Players who say they're comfortable playing with strangers in the following combinations—Men, when paired with women: 68 percent; women, when paired with men: 63 percent.

Players who say they're comfortable playing with golfers better than themselves—Men: 83 percent; women: 73 percent.

Issues that annoy men when playing with women—Nothing: 50 percent; they're too slow: 32 percent; they don't play well enough: 18 percent; they talk too much: 17 percent; they don't know the rules: 11 percent.

Issues that annoy women when playing with men—They assume we can't play well: 40 percent; they give unwanted advice: 29 percent; nothing: 24 percent; they're impatient: 18 percent; they smoke cigars: 10 percent.

Women who say they sometimes feel rushed by men on the golf course: 55 percent.

Women with handicaps of 15 or better who say they are sometimes discriminated against in the clubhouse: 53 percent.

The best piece of advice women would give to other women on playing with men—Maintain pace of play: 49 percent; have a sense of humor: 22 percent; know the rules: 16 percent.

A Stitch in Time Saves Nine (Holes)

Many meeting planners think of golf as an activity that necessarily eats up most of an entire day on the agenda. But that does not have to be the case. In fact, half a traditional round—nine holes of golf—can be the perfect activity for when a group needs an early-morning or late-afternoon teambuilding activity, or simply a long lunch break. Because if you are going to bring a group to a resort, it is counterproductive to force attendees to look longingly out the meeting room windows, fretting that they have no time to stroll that beautiful golf course just a few steps away.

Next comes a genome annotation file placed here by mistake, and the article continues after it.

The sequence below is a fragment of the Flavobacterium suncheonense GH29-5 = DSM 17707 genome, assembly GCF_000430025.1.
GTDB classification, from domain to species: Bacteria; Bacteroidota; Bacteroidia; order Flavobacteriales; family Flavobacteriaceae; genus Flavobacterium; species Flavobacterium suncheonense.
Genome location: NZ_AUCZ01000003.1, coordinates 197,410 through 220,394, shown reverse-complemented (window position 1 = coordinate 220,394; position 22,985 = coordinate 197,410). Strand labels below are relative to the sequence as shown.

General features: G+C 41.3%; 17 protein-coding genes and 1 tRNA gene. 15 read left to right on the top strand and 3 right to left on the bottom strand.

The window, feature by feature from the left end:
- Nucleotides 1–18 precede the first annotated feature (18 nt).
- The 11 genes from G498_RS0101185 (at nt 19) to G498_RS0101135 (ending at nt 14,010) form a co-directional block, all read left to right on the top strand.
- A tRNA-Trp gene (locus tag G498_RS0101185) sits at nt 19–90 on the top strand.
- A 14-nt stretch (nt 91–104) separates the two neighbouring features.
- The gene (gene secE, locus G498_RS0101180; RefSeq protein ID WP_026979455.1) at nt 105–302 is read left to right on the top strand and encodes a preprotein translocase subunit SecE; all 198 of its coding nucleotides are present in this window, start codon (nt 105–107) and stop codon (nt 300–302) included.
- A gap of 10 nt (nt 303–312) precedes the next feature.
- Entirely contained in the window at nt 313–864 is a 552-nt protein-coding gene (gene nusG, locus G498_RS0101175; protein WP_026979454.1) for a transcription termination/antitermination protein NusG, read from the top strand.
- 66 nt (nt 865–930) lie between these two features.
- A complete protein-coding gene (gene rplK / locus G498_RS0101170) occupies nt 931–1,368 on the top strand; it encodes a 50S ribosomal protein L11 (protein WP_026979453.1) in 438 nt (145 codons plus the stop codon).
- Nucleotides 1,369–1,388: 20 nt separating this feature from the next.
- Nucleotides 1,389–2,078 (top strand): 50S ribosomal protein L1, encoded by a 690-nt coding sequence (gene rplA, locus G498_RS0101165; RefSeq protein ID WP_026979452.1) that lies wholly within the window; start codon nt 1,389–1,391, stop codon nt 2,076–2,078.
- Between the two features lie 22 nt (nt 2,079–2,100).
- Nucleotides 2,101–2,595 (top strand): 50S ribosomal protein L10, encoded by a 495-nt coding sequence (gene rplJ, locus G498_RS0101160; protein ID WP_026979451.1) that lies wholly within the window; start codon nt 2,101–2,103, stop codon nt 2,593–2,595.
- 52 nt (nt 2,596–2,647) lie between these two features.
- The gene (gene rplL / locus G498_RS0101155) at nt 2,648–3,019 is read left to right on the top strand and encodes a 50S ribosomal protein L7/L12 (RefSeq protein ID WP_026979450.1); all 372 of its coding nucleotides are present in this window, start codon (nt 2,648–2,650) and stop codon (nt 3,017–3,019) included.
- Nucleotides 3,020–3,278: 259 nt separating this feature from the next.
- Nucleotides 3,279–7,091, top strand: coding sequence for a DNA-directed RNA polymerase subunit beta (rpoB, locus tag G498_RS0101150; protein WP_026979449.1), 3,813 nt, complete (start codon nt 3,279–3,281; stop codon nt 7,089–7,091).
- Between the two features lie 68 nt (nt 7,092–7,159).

At least one resort has created a specific plan for quick group jaunts onto the links. Omni ChampionsGate Resort in Orlando offers the "9 at 9" and "Sunset Swing" golf packages for meeting groups; "9 at 9" includes breakfast, nine holes of golf, and a roving teaching pro to give players tips as they move along the course. The "Sunset Swing" package offers lunch before the round, or a casual dinner after the round, in addition to the same golf amenities. Other resorts would surely be amenable to creating a similar program if a planner requests—especially in late afternoon, when the first nine holes of golf courses are generally empty; or in the early morning, when the last nine holes of a course are generally empty.

Besides being able to satisfy your attendees' golf cravings in fewer than three hours, a half-round of golf has the advantage of being roughly half the cost of a full round.

Indoor Golf Breaks Out